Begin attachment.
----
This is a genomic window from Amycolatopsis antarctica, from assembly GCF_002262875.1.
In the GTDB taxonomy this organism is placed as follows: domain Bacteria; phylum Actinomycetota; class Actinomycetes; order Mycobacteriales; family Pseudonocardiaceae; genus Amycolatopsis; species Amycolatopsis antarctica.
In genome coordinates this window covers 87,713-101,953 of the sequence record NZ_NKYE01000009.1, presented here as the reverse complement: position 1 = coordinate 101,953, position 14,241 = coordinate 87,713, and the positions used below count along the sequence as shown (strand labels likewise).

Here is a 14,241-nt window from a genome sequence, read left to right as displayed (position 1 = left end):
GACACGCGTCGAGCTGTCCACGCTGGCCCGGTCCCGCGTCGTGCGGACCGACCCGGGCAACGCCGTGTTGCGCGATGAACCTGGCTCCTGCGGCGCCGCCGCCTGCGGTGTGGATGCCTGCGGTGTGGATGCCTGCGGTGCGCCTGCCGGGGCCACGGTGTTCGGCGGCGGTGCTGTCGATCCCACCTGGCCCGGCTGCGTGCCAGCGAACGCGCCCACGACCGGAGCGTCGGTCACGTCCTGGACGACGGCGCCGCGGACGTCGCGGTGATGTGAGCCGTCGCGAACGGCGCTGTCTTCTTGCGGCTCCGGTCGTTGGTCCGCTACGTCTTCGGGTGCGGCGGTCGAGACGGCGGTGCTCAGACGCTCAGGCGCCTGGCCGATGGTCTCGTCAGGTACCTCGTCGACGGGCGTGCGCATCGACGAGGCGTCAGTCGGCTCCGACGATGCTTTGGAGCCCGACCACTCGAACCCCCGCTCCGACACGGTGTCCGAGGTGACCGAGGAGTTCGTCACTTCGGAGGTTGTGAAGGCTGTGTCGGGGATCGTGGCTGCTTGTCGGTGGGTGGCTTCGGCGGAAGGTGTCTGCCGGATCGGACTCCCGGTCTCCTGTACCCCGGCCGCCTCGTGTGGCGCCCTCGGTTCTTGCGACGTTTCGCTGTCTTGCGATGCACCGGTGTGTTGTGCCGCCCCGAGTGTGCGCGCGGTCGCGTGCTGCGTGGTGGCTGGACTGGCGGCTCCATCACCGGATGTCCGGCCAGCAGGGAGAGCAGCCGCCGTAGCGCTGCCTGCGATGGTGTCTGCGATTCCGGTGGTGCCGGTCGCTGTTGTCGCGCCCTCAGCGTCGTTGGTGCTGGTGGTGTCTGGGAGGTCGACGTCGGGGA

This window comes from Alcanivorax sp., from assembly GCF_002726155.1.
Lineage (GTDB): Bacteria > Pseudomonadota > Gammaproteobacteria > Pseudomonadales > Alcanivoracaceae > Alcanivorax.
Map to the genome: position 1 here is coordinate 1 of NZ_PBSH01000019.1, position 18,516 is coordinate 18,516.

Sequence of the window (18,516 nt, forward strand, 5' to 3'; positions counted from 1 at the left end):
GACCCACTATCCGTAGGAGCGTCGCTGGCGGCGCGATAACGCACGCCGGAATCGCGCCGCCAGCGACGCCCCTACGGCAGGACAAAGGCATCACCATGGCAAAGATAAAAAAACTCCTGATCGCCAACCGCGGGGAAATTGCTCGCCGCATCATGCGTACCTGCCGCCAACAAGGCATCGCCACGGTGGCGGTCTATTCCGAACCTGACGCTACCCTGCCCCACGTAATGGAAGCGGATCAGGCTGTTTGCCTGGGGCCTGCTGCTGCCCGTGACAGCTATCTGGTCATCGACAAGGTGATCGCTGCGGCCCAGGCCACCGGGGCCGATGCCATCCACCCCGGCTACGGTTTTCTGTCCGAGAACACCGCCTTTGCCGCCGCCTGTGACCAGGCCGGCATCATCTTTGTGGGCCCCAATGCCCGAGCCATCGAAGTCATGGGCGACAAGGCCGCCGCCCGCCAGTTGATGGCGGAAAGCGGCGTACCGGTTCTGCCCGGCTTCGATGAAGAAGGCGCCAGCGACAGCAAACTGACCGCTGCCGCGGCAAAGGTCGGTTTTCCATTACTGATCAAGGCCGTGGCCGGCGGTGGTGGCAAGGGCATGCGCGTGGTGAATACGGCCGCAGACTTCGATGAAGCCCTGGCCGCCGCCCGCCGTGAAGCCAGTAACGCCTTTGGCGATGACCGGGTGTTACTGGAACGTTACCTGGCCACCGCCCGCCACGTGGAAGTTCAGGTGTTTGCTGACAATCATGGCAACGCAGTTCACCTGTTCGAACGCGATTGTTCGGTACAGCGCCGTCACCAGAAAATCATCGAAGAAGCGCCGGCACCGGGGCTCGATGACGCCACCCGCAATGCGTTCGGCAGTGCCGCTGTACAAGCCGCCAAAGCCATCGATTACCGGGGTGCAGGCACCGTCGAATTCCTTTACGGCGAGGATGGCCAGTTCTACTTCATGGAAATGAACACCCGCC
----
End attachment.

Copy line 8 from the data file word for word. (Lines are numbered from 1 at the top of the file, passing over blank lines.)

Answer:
Map to the genome: position 1 here is coordinate 1 of NZ_PBSH01000019.1, position 18,516 is coordinate 18,516.